Data from: Estimation of migration rates from marker based parentage analysis
Wang, Jinliang (2014), Data from: Estimation of migration rates from marker based parentage analysis, Dryad, Dataset, https://doi.org/10.5061/dryad.fm573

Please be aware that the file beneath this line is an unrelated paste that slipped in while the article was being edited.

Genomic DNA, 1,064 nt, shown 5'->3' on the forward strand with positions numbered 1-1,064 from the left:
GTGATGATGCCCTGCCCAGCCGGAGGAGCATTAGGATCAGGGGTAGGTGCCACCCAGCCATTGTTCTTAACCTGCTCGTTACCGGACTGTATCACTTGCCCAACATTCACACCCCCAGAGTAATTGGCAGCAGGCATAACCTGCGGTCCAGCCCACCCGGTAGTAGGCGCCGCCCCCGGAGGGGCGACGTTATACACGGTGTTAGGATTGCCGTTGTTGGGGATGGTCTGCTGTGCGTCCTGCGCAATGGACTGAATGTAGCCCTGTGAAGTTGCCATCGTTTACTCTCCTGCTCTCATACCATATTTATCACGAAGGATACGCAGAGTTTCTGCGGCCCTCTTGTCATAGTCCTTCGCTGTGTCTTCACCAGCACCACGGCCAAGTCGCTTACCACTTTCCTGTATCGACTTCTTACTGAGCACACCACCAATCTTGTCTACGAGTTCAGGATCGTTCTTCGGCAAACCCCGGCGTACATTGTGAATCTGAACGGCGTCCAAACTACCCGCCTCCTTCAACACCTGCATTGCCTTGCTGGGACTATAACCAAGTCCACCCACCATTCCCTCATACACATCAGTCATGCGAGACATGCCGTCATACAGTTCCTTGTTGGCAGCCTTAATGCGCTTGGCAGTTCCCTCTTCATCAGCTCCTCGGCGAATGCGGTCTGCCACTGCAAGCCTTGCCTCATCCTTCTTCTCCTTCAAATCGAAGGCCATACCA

Coupled with rapid developments of efficient genetic markers, powerful population genetics methods were proposed to estimate migration rates (m) in natural populations in much broader spatial and temporal scales than the traditional mark-release-recapture (MRR) methods. Highly polymorphic (e.g. microsatellites) and genomic wide (e.g. SNPs) markers provide sufficient information to assign individuals to their populations or parents of origin, and thereby to estimate directly m in a way similar to MRR. Such direct estimates of current migration rates are particularly useful in understanding the ecology and microevolution of wild populations and in managing the populations in the future. In this study I proposed and implemented, in the software MigEst, a likelihood method to use marker based parentage assignments in jointly estimating m and candidate parent sampling proportions (x) in a subset of populations, investigated its power and accuracy using data simulated in various scenarios of population properties (e.g. the actual m, number, size and differentiation of populations) and sampling properties (e.g. the numbers of sampled parent candidates, offspring, and markers), compared it with the population assignment approach implemented in the software BayesAss, and demonstrated its usefulness by analysing a microsatellite dataset from three natural populations of Brazilian bats. Simulations showed that MigEst provides unbiased and accurate estimates of m, and performs better than BayesAss except when populations are highly differentiated with very small and ecologically insignificant migration rates. A valuable property of MigEst is that in the presence of unsampled populations, it gives good estimates of the rate of migration among sampled populations as well as of the rate of migration into each sampled population from the pooled unsampled populations.